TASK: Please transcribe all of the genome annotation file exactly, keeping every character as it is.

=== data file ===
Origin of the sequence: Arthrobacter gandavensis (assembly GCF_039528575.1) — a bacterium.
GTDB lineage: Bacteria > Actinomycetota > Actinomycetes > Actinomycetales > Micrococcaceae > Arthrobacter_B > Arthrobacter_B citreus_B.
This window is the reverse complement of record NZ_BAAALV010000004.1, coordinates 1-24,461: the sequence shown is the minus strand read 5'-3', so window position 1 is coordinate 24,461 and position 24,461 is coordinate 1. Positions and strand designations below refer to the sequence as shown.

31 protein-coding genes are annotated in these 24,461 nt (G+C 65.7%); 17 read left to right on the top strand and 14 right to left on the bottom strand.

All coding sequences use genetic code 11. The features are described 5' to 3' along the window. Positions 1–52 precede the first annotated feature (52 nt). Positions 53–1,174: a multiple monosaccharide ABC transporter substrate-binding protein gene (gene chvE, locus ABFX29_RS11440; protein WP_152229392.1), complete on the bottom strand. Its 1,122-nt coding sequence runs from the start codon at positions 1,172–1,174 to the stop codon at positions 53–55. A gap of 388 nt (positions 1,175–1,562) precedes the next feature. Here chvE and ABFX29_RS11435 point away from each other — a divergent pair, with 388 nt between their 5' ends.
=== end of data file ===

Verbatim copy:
Origin of the sequence: Arthrobacter gandavensis (assembly GCF_039528575.1) — a bacterium.
GTDB lineage: Bacteria > Actinomycetota > Actinomycetes > Actinomycetales > Micrococcaceae > Arthrobacter_B > Arthrobacter_B citreus_B.
This window is the reverse complement of record NZ_BAAALV010000004.1, coordinates 1-24,461: the sequence shown is the minus strand read 5'-3', so window position 1 is coordinate 24,461 and position 24,461 is coordinate 1. Positions and strand designations below refer to the sequence as shown.

31 protein-coding genes are annotated in these 24,461 nt (G+C 65.7%); 17 read left to right on the top strand and 14 right to left on the bottom strand.

All coding sequences use genetic code 11. The features are described 5' to 3' along the window. Positions 1–52 precede the first annotated feature (52 nt). Positions 53–1,174: a multiple monosaccharide ABC transporter substrate-binding protein gene (gene chvE, locus ABFX29_RS11440; protein WP_152229392.1), complete on the bottom strand. Its 1,122-nt coding sequence runs from the start codon at positions 1,172–1,174 to the stop codon at positions 53–55. A gap of 388 nt (positions 1,175–1,562) precedes the next feature. Here chvE and ABFX29_RS11435 point away from each other — a divergent pair, with 388 nt between their 5' ends.